How dare you decide how to vote for yourselves. Don't you know it's the Daily Mail's job to tell you how to vote, and for you to say "Thank you very much sir" and pop into the polling booth on their instructions? What were you thinking, imagining that you might have a free choice when it came to choosing a party for the general election?
You should be ashamed of yourselves.
Today's Mail attacks Nick Clegg and the Liberal Democrats as fiercely as possible. You may remember from the other day, people polled by YouGov claimed they had been asked questions slanted against the Liberal Democrats, involving suspicious donations and problems with expenses. And now the Mail, entirely coincidentally I'm sure, is using exactly the same anti-Lib Dem message in its editorial:
And, because of a brilliant propaganda coup, the LibDems have painted themselves as the clean, honest party with a fresh, untarnished leader in Mr Clegg.
Nothing could be further from the truth.
As this paper reveals today, Mr Clegg and many of his MPs have been some of the worst expenses offenders. LibDem donors have been tainted by criminality.
And the party that promises to return integrity to Parliament is itself stuffed to the rafters with lobbyists and ex-lobbyists like Mr Clegg, many of whom worked for firms promoting policies that are antipathetic to the LibDems' now declared beliefs.
Was the YouGov private poll a way of finding out a good message to attack Nick Clegg and the Lib Dems, which has now been passed on by the Conservatives to their favoured newspapers? Or did the Mail come to this strand of attack independently? It matters not. What matters is the level of attack at the Liberal Democrats from the Mail - today there are now nine separate pieces attacking a vote for the Lib Dems.
I think there are a few things going on here. Firstly, it's that the values of the Liberal Democrats - joining the euro, for example - run counter to the values of the Daily Mail, which has often told ghost stories about the Brussels bureaucrats who are controlling us from afar. Secondly, they may be seen by the Conservative Party as the best launchpad for an attack strategy against the Lib Dems, to try and slap Mail readers who would dare vote Lib Dem around the face and make them realise that if they do want to get rid of Gordon Brown, they must do it the Tory way.
Finally, and importantly, they will look like a bunch of mugs if they have nailed their colours to the campaign of David Cameron and the Conservative Party, and voters ignore them. The other day former Sun editor David Yelland wrote in the Guardian that power for the Lib Dems would mean Rupert Murdoch was 'locked out' of British politics - the same day, Murdoch's Sun launched a blistering attack on Nick Clegg, coincidentally enough. I dare say it's the same for the Mail.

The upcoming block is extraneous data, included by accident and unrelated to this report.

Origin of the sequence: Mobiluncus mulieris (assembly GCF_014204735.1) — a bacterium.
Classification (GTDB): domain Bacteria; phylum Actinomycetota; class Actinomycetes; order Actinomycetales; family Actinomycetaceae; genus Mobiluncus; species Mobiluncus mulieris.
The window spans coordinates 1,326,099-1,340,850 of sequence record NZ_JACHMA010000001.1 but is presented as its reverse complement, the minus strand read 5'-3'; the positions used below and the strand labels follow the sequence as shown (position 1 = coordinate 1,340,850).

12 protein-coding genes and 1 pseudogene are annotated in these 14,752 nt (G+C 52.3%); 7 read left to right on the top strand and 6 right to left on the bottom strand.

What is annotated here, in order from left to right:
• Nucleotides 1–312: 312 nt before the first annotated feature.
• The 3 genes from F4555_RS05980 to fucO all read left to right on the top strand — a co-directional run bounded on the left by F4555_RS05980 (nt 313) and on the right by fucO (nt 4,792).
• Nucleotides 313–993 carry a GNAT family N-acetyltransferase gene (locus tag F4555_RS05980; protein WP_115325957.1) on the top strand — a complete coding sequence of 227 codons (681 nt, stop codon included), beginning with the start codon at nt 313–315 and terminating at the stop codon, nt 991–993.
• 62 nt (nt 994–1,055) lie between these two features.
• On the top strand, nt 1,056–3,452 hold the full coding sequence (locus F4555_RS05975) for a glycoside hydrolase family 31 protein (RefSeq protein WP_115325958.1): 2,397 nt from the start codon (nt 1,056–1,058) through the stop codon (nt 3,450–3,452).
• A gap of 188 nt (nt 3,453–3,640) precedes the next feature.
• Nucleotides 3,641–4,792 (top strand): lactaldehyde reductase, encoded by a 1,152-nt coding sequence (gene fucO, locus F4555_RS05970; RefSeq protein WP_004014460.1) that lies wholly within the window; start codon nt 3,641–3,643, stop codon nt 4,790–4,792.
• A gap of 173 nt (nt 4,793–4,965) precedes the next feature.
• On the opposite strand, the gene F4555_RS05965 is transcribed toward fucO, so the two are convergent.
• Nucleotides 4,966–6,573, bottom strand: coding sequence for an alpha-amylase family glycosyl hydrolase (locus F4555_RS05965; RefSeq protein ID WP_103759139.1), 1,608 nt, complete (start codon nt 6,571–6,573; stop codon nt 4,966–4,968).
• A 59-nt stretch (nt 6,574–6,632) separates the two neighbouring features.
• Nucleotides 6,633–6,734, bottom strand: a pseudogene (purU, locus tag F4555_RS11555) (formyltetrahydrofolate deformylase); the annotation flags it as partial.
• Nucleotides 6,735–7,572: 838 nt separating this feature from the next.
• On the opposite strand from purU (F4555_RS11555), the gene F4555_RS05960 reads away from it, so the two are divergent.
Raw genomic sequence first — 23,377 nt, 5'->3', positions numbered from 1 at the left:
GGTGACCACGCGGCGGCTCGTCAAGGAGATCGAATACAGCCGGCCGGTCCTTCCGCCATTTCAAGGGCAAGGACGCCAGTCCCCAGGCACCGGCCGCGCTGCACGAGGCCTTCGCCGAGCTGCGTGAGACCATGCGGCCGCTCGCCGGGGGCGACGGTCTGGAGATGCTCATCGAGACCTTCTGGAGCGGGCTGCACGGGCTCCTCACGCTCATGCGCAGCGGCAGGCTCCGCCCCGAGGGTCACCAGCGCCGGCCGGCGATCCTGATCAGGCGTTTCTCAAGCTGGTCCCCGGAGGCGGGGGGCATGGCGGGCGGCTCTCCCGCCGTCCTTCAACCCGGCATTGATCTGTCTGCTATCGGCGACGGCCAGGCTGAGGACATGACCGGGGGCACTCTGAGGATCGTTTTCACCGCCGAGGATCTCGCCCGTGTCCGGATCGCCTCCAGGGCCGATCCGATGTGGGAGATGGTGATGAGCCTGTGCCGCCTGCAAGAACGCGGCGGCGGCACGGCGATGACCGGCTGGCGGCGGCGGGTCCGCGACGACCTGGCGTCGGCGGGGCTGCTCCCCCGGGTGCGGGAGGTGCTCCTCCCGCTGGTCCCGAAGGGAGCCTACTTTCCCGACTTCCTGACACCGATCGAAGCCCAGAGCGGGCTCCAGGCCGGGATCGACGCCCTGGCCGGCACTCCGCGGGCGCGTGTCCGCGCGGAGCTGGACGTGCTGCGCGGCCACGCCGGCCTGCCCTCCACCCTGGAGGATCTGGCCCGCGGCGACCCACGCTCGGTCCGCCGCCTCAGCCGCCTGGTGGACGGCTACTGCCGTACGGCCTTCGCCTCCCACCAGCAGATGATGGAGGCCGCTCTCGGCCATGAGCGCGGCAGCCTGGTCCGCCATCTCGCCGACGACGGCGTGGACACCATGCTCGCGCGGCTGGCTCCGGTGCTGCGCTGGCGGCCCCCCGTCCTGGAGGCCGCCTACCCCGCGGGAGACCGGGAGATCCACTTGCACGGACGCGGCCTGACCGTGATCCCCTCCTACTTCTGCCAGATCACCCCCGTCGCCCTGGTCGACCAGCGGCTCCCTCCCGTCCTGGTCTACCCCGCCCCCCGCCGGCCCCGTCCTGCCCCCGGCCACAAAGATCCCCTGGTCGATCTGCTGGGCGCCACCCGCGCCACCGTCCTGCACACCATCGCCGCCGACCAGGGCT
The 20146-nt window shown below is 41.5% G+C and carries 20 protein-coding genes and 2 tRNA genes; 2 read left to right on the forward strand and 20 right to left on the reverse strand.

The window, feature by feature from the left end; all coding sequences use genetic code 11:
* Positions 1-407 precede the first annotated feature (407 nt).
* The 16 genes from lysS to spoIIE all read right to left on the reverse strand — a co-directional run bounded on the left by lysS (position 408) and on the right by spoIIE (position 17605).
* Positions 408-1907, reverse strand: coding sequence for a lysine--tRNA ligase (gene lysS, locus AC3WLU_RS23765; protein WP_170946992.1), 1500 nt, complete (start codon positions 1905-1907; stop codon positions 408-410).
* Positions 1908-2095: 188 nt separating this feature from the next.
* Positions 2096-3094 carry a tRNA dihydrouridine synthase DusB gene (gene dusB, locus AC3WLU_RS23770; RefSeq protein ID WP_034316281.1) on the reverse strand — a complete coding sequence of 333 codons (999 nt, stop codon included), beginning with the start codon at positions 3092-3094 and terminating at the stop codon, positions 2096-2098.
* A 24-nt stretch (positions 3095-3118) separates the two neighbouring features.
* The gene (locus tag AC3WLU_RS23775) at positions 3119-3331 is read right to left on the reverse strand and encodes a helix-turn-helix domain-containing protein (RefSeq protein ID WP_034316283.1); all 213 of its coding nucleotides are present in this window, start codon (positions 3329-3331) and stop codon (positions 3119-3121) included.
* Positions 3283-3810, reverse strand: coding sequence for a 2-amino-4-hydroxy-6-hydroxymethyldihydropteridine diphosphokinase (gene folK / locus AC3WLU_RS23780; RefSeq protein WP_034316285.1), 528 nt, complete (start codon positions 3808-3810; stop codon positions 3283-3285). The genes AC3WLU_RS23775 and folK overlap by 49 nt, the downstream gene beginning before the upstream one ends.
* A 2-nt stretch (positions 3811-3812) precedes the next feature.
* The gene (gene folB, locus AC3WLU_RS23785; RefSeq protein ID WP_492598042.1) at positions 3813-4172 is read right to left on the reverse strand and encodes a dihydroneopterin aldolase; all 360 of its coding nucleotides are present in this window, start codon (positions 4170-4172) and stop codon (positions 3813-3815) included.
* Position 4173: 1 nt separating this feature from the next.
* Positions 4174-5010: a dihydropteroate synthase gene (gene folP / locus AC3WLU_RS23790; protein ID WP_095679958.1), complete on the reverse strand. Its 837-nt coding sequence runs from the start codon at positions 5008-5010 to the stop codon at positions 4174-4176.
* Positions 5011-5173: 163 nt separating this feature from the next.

These newspapers want to be associated with the winners, not the also-rans. They want their brands to get a little bit of stardust from being positioned next to the powerful; they don't want to be seen to have backed the wrong horse or jumped on the wrong train. People do seem to have taken David Cameron's constant message of 'voting for change', but a lot of them don't seem to be wanting change from him. That is their right, as voters in a democracy.
Newspapers who say "No, you must do what we tell you" run the risk of being exposed as being not quite as influential as they thought they were, and looking out of touch with the public, and their readers. But we'll see. A torrent of attacks on Nick Clegg might have the desired effect; it might simply give him even more credibility and present him as an even more desirable candidate. If him getting more power and influence might upset the tabloids, a lot of people might think that's a jolly good thing.
And still it amuses me to see the Mail pretending, in the midst of this concerted assault on the Lib Dems and Nick Clegg, that they're claiming they're the objective reporters, while the evil BBC are the biased ones:
Indeed, the idea is taking such strong root that the BBC, with risible lack of objectivity, has begun to refer blithely to such a scenario as a 'balanced Parliament' - a description that could not possibly be further from the truth.
That is why, with polling day barely two weeks away, the Mail urges its readers to wake up and get real: Yes, the political classes deserve our contempt, but do we really want a hung Parliament with the paralysis, indecision and political chicanery that this will involve?
A 'risible lack of objectivity'. Beautiful. Whereas the Mail's infantile mudslinging at Clegg is objective? How about their dog whistles about Nick Clegg's supposed lack of 'Britishness' the other day? Was that objective, or was that pretty sinister?
Maybe people should vote how they want to vote, and there's nothing the papers can, or should, do to try and stop them. Maybe a hung parliament wouldn't be the end of the world, and every other democracy on the planet can grow up and cope with it. Maybe by ramping up the intensity of their attacks, the old media are showing their declining power, their lack of influence, their inability to keep in touch with the public mood. But how dare we decide how to vote. How dare we.